In 1952 it was announced he would form Joe Newman Productions to make Island in the Sky[8] but the film ended up being made by others.

In 1953 Newman set up his own production company, Sabre Productions. Their first productions were to be This Island Earth and Tehran.[9][10]

Newman directed The Human Jungle (1954) for Allied Artists.

Sabre ProductionsEdit

Newman made This Island Earth for Universal. It starred Rex Reason as a scientist and jet pilot who is transported to another world by beings from a dying civilization who secretly intend to invade and take over his home planet. The film attracted a cult following that increased decades later when the television comedy series Mystery Science Theater 3000 spoofed it in 1996 in its first feature-film venture.

Also at Universal he directed Kiss of Fire (1955). He did Flight to Hong Kong (1956) for Sabre, then Death in Small Does (1957).[11]

Two of actor Joel McCrea's final westerns followed for the director, Fort Massacre (1958) and The Gunfight at Dodge City (1959).

Newman directed The Big Circus (1959) for Irwin Allen at Allied Artists then went to MGM to do Tarzan, the Ape Man (1959).


Newman went into television directing "Meeting at Appalachia" for Westinghouse Desilu Playhouse and "The High Cost of Fame" for Dan Raven, "The Lady and the Lawyer" for The Asphalt Jungle.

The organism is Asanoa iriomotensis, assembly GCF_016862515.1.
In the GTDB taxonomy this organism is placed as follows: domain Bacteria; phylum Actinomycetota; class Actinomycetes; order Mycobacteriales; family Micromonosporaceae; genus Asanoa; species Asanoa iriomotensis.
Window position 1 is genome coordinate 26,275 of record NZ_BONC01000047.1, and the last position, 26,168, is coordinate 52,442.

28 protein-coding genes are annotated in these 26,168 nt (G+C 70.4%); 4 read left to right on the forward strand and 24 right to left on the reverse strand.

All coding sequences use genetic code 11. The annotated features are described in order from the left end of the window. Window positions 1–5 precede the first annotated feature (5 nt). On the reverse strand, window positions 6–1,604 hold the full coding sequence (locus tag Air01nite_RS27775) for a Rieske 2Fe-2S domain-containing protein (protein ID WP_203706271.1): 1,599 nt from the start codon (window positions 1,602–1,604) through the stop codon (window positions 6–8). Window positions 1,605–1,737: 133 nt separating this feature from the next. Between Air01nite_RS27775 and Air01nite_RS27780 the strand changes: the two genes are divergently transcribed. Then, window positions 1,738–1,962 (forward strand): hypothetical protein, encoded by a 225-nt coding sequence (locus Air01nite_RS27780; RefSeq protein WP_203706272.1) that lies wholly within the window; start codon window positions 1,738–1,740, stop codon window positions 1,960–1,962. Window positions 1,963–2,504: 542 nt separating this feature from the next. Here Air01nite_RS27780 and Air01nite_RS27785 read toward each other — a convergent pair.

Newman did some films for Allied Artists, The Big Bankroll (1961), and The George Raft Story (1962).[12] In between he made It Started in Tokyo (1961), The Lawbreakers (1961) and A Thunder of Drums (1961).

His final years as a director were for TV, doing episodes of The Great Adventure, The Alfred Hitchcock Hour and The Big Valley. He did several Twilight Zone episodes including "In Praise of Pip", "The Last Night of a Jockey", "Black Leather Jackets", and "The Bewitchin' Pool".

Partial filmographyEdit


  1. ^ "The 8th Academy Awards (1935) Nominees and Winners". Retrieved 2011-08-06.
  2. ^ "The 9th Academy Awards (1936) Nominees and Winners". Retrieved 2011-08-06.
  3. ^ Shaffer, G. (Jul 13, 1934). "Lubitsch quits set when mice appear in film". Chicago Daily Tribune. ProQuest 181588764.
  4. ^ Schallert, E. (Nov 13, 1948). "'Red clay' on metro's slate as change of pace feature for gene kelly". Los Angeles Times. ProQuest 165865653.
  5. ^ Hopper, H. (May 24, 1950). "31 italian noblemen to support george raft in movie". Chicago Daily Tribune. ProQuest 177878782.
  6. ^ "Drama". Los Angeles Times. May 29, 1951. ProQuest 166245141.
  7. ^ THOMAS M PRYOR (Jan 14, 1952). "O'BRIEN TO DIRECT AND STAR IN MOVIE". New York Times. ProQuest 112559237.
  8. ^ Schallert, E. (Apr 23, 1952). "Newman forms company to film 'island in scky;' keel 'guest' of debbie". Los Angeles Times. ProQuest 166348279.
  9. ^ Hopper, H. (Sep 18, 1953). "Looking at hollywood". Chicago Daily Tribune. ProQuest 178552670.
  10. ^ THOMAS M PRYOR (Sep 18, 1953). "NEWMAN SETS UP OWN FILM STUDIO". New York Times. ProQuest 112739306.
  11. ^ Schallert, E. (Jul 21, 1954). "'Flying finns' proposed; maxwell, cooper roles named; metro into space". Los Angeles Times. ProQuest 166668314.
  12. ^ Scheuer, P. K. (May 16, 1961). "Brennan and conte winners of west". Los Angeles Times. ProQuest 167857146.

External linksEdit